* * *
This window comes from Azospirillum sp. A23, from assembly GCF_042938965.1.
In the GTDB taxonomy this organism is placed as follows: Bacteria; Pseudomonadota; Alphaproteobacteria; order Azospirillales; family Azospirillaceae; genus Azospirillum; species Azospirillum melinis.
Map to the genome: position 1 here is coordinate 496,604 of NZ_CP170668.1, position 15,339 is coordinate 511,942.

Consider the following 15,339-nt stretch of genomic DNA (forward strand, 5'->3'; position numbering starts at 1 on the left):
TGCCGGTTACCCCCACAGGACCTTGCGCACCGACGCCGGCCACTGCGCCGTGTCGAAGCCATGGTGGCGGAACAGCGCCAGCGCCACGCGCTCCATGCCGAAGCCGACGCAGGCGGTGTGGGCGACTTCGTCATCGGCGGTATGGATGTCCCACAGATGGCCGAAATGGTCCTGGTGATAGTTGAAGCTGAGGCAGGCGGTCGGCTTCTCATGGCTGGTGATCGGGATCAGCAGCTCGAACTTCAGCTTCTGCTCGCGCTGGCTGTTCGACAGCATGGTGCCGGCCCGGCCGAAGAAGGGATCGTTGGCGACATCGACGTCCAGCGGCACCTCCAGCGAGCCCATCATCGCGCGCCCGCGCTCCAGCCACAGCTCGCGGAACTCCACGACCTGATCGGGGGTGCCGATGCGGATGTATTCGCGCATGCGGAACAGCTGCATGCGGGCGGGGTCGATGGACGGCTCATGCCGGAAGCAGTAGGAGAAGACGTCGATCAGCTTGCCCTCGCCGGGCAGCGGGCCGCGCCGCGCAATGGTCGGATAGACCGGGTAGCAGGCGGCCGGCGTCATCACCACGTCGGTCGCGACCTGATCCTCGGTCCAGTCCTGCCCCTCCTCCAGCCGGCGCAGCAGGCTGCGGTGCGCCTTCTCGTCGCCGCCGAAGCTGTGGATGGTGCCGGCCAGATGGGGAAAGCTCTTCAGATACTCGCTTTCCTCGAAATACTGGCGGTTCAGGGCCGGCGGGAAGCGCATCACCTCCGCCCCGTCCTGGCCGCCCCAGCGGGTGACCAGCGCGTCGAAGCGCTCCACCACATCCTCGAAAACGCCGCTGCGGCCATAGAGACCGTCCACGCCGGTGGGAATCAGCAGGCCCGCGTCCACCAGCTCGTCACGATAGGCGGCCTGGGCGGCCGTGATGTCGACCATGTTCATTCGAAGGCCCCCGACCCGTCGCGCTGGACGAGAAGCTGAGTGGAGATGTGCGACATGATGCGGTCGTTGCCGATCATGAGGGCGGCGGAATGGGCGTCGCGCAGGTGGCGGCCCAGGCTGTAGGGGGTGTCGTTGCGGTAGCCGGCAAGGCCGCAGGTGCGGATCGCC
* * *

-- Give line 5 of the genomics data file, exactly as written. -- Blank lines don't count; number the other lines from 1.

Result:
TGCCGGTTACCCCCACAGGACCTTGCGCACCGACGCCGGCCACTGCGCCGTGTCGAAGCCATGGTGGCGGAACAGCGCCAGCGCCACGCGCTCCATGCCGAAGCCGACGCAGGCGGTGTGGGCGACTTCGTCATCGGCGGTATGGATGTCCCACAGATGGCCGAAATGGTCCTGGTGATAGTTGAAGCTGAGGCAGGCGGTCGGCTTCTCATGGCTGGTGATCGGGATCAGCAGCTCGAACTTCAGCTTCTGCTCGCGCTGGCTGTTCGACAGCATGGTGCCGGCCCGGCCGAAGAAGGGATCGTTGGCGACATCGACGTCCAGCGGCACCTCCAGCGAGCCCATCATCGCGCGCCCGCGCTCCAGCCACAGCTCGCGGAACTCCACGACCTGATCGGGGGTGCCGATGCGGATGTATTCGCGCATGCGGAACAGCTGCATGCGGGCGGGGTCGATGGACGGCTCATGCCGGAAGCAGTAGGAGAAGACGTCGATCAGCTTGCCCTCGCCGGGCAGCGGGCCGCGCCGCGCAATGGTCGGATAGACCGGGTAGCAGGCGGCCGGCGTCATCACCACGTCGGTCGCGACCTGATCCTCGGTCCAGTCCTGCCCCTCCTCCAGCCGGCGCAGCAGGCTGCGGTGCGCCTTCTCGTCGCCGCCGAAGCTGTGGATGGTGCCGGCCAGATGGGGAAAGCTCTTCAGATACTCGCTTTCCTCGAAATACTGGCGGTTCAGGGCCGGCGGGAAGCGCATCACCTCCGCCCCGTCCTGGCCGCCCCAGCGGGTGACCAGCGCGTCGAAGCGCTCCACCACATCCTCGAAAACGCCGCTGCGGCCATAGAGACCGTCCACGCCGGTGGGAATCAGCAGGCCCGCGTCCACCAGCTCGTCACGATAGGCGGCCTGGGCGGCCGTGATGTCGACCATGTTCATTCGAAGGCCCCCGACCCGTCGCGCTGGACGAGAAGCTGAGTGGAGATGTGCGACATGATGCGGTCGTTGCCGATCATGAGGGCGGCGGAATGGGCGTCGCGCAGGTGGCGGCCCAGGCTGTAGGGGGTGTCGTTGCGGTAGCCGGCAAGGCCGCAGGTGCGGATCGCC